Grassroots Movement Propels Synergy Aircraft

Ambitious project raises tens of thousands in online fundraising effort.

Synergy Aircraft

Synergy Aircraft

Synergy

Burgeoning aircraft designer John McGinnis is searching for support for an aircraft design with quite an ambitious goal: To provide the fuel efficiency of a small jet 10 times over while cutting the price tag by the same measure.

That design, known as Synergy, was unveiled last year at the CAFÉ Electric Aircraft Symposium in Santa Rosa, California, and features a double box tail shape and a diesel-powered propfan located behind the fuselage.

After working on Synergy as a family project for years, McGinnis, a consultant and designer, is attempting to turn the aircraft design into the real deal by working on a full-scale five-seat prototype to complement the existing 25-percent scale model that first flew in 2007.

A grassroots online fundraising effort at Kickstart.com is helping him accumulate the funds needed to complete the next preliminary stages of the project, leading to more than $86,000 in donations and counting since the project was first featured on the site a few weeks ago. The project has already surpassed the $65,000 benchmark needed to cash in on the donation pot, and McGinnis' team has since given the online campaign, slated to end June 4, a new informal fundraising goal of $165,000.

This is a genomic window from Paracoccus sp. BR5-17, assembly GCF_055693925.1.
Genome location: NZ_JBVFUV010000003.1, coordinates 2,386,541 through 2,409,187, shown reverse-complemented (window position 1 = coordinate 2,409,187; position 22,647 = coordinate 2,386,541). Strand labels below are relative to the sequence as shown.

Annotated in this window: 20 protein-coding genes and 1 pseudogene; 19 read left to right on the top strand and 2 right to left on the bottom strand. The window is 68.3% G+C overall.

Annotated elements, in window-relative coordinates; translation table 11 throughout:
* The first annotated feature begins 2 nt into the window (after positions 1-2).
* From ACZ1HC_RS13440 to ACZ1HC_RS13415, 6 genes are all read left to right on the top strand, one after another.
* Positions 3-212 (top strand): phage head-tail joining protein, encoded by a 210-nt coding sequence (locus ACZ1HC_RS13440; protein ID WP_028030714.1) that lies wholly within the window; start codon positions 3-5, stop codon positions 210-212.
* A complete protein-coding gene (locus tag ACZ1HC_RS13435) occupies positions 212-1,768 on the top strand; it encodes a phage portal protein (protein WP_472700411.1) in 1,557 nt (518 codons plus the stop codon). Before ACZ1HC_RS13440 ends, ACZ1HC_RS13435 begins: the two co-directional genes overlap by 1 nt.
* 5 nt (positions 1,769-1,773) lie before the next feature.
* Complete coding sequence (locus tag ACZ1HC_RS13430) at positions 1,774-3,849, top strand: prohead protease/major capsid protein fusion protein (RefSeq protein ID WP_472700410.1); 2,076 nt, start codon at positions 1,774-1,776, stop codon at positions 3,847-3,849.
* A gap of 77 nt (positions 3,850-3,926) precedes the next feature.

In the realm of aircraft development, those numbers may seem like chump change to most, and McGinnis and his team admit that the investment dollars needed to achieve a new production aircraft are immense.

“This is not about that just yet,” the team says on its Kickstart campaign page. For now, the team is simply looking for the funds needed to continue the project and get a prototype “on the wheels and powered up.” The ultimate goal is to complete the prototype, get it up in the air and able to make the trip to Oshkosh.

Despite the challenges that lie ahead, the team says it has been blown away by the support so far, dubbing Synergy “the first crowdfunded aircraft of the Internet era.”

“We simply can’t wait to get started,” they told supporters online.